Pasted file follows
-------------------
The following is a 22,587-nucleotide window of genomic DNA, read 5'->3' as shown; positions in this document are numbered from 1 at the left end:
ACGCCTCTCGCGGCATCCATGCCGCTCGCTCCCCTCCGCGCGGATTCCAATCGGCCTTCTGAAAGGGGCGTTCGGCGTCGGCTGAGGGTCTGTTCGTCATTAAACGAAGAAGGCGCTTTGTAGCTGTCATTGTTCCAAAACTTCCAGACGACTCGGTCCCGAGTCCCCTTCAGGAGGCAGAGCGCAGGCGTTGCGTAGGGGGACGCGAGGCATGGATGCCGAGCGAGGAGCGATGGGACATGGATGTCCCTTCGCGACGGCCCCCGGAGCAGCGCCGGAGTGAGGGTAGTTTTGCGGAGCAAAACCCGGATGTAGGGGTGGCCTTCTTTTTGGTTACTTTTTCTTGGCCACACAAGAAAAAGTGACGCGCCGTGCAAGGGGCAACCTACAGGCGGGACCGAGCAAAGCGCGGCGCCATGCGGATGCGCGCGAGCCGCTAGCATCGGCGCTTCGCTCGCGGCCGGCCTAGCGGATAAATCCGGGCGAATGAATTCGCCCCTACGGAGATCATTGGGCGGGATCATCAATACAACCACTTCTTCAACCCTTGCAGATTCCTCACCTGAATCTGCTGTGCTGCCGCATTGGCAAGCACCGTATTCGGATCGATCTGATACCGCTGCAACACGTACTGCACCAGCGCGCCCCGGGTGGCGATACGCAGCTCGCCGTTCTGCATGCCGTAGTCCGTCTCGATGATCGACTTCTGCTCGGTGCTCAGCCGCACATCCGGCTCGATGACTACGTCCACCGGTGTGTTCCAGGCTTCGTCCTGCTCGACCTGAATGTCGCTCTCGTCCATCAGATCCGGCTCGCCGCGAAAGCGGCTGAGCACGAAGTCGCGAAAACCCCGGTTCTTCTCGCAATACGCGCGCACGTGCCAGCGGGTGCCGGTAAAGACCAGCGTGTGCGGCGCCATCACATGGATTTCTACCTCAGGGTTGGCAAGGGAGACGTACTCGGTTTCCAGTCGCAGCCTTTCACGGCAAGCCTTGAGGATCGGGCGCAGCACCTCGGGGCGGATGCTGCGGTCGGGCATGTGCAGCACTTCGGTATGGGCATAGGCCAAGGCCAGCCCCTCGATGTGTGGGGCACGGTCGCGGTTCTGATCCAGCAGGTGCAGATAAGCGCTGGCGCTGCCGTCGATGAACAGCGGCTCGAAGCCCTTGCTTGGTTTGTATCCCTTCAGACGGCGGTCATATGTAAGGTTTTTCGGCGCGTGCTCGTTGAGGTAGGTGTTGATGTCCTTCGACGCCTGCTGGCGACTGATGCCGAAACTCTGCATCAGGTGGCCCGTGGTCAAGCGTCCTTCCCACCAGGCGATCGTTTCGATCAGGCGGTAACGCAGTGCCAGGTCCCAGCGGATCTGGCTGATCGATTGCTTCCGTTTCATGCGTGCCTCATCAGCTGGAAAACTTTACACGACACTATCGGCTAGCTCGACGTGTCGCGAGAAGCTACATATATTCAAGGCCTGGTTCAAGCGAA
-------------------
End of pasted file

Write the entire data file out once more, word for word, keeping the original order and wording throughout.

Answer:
The following is a 22,587-nucleotide window of genomic DNA, read 5'->3' as shown; positions in this document are numbered from 1 at the left end:
ACGCCTCTCGCGGCATCCATGCCGCTCGCTCCCCTCCGCGCGGATTCCAATCGGCCTTCTGAAAGGGGCGTTCGGCGTCGGCTGAGGGTCTGTTCGTCATTAAACGAAGAAGGCGCTTTGTAGCTGTCATTGTTCCAAAACTTCCAGACGACTCGGTCCCGAGTCCCCTTCAGGAGGCAGAGCGCAGGCGTTGCGTAGGGGGACGCGAGGCATGGATGCCGAGCGAGGAGCGATGGGACATGGATGTCCCTTCGCGACGGCCCCCGGAGCAGCGCCGGAGTGAGGGTAGTTTTGCGGAGCAAAACCCGGATGTAGGGGTGGCCTTCTTTTTGGTTACTTTTTCTTGGCCACACAAGAAAAAGTGACGCGCCGTGCAAGGGGCAACCTACAGGCGGGACCGAGCAAAGCGCGGCGCCATGCGGATGCGCGCGAGCCGCTAGCATCGGCGCTTCGCTCGCGGCCGGCCTAGCGGATAAATCCGGGCGAATGAATTCGCCCCTACGGAGATCATTGGGCGGGATCATCAATACAACCACTTCTTCAACCCTTGCAGATTCCTCACCTGAATCTGCTGTGCTGCCGCATTGGCAAGCACCGTATTCGGATCGATCTGATACCGCTGCAACACGTACTGCACCAGCGCGCCCCGGGTGGCGATACGCAGCTCGCCGTTCTGCATGCCGTAGTCCGTCTCGATGATCGACTTCTGCTCGGTGCTCAGCCGCACATCCGGCTCGATGACTACGTCCACCGGTGTGTTCCAGGCTTCGTCCTGCTCGACCTGAATGTCGCTCTCGTCCATCAGATCCGGCTCGCCGCGAAAGCGGCTGAGCACGAAGTCGCGAAAACCCCGGTTCTTCTCGCAATACGCGCGCACGTGCCAGCGGGTGCCGGTAAAGACCAGCGTGTGCGGCGCCATCACATGGATTTCTACCTCAGGGTTGGCAAGGGAGACGTACTCGGTTTCCAGTCGCAGCCTTTCACGGCAAGCCTTGAGGATCGGGCGCAGCACCTCGGGGCGGATGCTGCGGTCGGGCATGTGCAGCACTTCGGTATGGGCATAGGCCAAGGCCAGCCCCTCGATGTGTGGGGCACGGTCGCGGTTCTGATCCAGCAGGTGCAGATAAGCGCTGGCGCTGCCGTCGATGAACAGCGGCTCGAAGCCCTTGCTTGGTTTGTATCCCTTCAGACGGCGGTCATATGTAAGGTTTTTCGGCGCGTGCTCGTTGAGGTAGGTGTTGATGTCCTTCGACGCCTGCTGGCGACTGATGCCGAAACTCTGCATCAGGTGGCCCGTGGTCAAGCGTCCTTCCCACCAGGCGATCGTTTCGATCAGGCGGTAACGCAGTGCCAGGTCCCAGCGGATCTGGCTGATCGATTGCTTCCGTTTCATGCGTGCCTCATCAGCTGGAAAACTTTACACGACACTATCGGCTAGCTCGACGTGTCGCGAGAAGCTACATATATTCAAGGCCTGGTTCAAGCGAA